And there are some lawyers who, I don't think they necessarily do it on purpose. I think most of the people who do this aren't particularly mindful about it. But we all know some lawyers and, and there's not a lawyer listening to this podcast that can't think o immediately of someone who makes their living by being an aggressive jerk a hundred percent of the time, gas on every fire, escalate every interaction, concede nothing, and look, dealing with those people, it's so tempting to let them drag you down to their level where they then beat you with experience. Because when people confront you with aggression, particularly for lawyers, it's tempting to respond in kind and it's wired into our brains.

Luke Van Arsdale (40m 2s):
We have what are called mirror neurons. They're the same thing that if you're getting better at skiing as a good example, you can go skiing by yourself. You can like listen to someone tell you what to do till they're blue in the face. But the way that you're going to, to advance as a skier the most quickly is to just go skiing with someone who's better than you and watch what they do. And by watching them do it, you will naturally mimic it. Those same mirror neurons affect the, are what make us respond to people in the same manner that they confront us. But you can control that because some people are stronger projectors and some people are stronger reflectors, right? The, the agros that we were talking about earlier, very strong projectors of aggression, but if you recognize that they're projecting aggression at you and you instead of reflecting aggression back at 'em, you just reflect back, calm, objectivity, good humor, even keel.

Luke Van Arsdale (41m 1s):
One good way of doing that is by giving words to their emotions. Like, Hey, I'll use the completely made up non Attributional name, Matt. Hey Matt, it seems like you're feeling pretty, pretty upset about this. Like, hey, it seems like, it seems like you're really fired up about this thing that your client says happened that neither one of us was there to see. Do you need to take a minute? You know, do you need to calm down by, by giving words to the emotion and by projecting calm and objectivity? Not immediately, but you can almost always bring people back to your level and then have a productive conversation no matter what they confront you with.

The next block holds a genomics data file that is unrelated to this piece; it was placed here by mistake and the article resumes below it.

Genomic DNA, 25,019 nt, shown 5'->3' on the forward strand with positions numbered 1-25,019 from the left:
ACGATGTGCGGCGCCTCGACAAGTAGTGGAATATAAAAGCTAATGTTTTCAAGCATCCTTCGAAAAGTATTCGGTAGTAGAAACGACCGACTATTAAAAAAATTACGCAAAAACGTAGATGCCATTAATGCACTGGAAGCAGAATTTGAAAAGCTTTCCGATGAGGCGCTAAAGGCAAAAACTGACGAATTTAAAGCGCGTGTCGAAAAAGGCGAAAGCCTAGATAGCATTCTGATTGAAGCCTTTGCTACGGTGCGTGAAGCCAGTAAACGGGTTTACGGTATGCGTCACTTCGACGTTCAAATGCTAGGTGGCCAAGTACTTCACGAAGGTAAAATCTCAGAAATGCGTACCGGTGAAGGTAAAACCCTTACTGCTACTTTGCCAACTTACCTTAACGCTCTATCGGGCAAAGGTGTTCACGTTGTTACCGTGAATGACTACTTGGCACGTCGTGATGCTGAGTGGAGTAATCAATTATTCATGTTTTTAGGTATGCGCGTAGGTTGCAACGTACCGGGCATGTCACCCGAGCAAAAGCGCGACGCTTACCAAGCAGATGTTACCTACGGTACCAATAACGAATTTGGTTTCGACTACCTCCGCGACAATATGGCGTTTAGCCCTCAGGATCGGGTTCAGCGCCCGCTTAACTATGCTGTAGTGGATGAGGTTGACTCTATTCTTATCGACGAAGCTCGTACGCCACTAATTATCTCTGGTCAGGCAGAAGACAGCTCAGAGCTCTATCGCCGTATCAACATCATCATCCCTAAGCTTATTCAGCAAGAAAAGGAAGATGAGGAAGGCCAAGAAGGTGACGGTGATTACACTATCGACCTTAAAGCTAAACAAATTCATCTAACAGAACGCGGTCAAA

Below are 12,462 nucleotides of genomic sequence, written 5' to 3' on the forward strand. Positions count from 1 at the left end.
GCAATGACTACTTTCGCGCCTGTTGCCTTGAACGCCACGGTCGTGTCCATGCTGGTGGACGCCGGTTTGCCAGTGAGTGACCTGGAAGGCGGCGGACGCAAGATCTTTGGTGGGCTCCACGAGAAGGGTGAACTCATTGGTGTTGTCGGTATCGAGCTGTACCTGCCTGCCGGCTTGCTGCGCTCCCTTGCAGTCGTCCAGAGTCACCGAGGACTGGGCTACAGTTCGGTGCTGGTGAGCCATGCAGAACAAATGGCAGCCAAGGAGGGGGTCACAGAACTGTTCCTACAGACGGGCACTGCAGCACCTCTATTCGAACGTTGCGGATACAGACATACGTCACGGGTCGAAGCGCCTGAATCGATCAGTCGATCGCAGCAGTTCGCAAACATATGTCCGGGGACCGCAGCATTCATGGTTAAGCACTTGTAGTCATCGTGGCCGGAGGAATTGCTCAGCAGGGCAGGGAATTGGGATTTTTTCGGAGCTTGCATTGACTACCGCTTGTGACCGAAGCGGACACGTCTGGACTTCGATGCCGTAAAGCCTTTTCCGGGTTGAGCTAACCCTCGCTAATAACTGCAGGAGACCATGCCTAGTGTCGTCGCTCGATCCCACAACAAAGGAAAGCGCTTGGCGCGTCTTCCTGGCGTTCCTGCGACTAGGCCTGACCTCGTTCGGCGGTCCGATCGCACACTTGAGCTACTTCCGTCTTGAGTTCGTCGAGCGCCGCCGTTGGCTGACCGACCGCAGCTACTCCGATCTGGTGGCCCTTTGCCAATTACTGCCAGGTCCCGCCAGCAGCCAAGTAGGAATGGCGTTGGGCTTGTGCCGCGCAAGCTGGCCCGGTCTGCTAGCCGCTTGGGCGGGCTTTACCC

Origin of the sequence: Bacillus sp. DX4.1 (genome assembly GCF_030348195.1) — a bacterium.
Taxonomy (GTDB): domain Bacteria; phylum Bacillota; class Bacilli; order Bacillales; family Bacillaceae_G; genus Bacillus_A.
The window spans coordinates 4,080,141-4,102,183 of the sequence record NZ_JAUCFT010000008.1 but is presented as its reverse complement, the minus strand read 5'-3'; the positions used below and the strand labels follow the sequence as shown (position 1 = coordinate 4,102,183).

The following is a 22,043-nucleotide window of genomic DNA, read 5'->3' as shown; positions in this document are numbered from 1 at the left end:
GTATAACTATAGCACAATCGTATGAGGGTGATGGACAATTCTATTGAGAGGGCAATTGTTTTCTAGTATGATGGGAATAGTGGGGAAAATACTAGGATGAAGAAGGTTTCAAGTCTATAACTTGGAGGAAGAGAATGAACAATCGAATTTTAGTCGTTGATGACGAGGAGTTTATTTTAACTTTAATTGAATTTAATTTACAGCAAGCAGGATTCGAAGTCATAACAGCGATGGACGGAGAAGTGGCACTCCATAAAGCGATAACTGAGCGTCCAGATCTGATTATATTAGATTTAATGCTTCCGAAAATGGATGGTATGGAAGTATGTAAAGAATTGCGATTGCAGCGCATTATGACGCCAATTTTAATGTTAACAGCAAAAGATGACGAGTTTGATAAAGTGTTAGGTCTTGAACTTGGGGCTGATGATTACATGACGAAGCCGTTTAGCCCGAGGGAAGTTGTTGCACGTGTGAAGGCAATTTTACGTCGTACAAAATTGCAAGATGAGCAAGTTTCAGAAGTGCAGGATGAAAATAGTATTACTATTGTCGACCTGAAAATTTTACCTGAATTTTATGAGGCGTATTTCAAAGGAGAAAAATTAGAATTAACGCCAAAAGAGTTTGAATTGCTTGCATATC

Luke Van Arsdale (41m 49s):
And so those are long-winded, but those are the, the tools and strategies that, that we try to use and that we try to coach people to use to just make our days of, of navigating conflict a little bit less unpleasant.

Ryan Kalamaya (42m 6s):
Well Luke, those are some great strategies and tools for anyone dealing with difficult conversations that can give rise to emotional responses. Really appreciate the time that you've taken with sharing some of these with our audience. For those that are interested in finding out more about Luke and his firm, we'll have links in the show notes. But until next time, thank you for joining us on divorce at Altitude. Take care. Hey everyone, this is Ryan again. Thank you for joining us on Divorce at Altitude. If you found our tips, insight, or discussion helpful, please tell a friend about this podcast. For show notes, additional resources or links mentioned on today's episode, visit divorce altitude.com.

Ryan Kalamaya (42m 54s):
Follow us on Apple Podcasts, Spotify, or wherever you listen in. Many of our episodes are also posted on YouTube. You can also find Amy and me at Kalamaya.Law or 970-315-2365. Thats K A L A M A Y A.law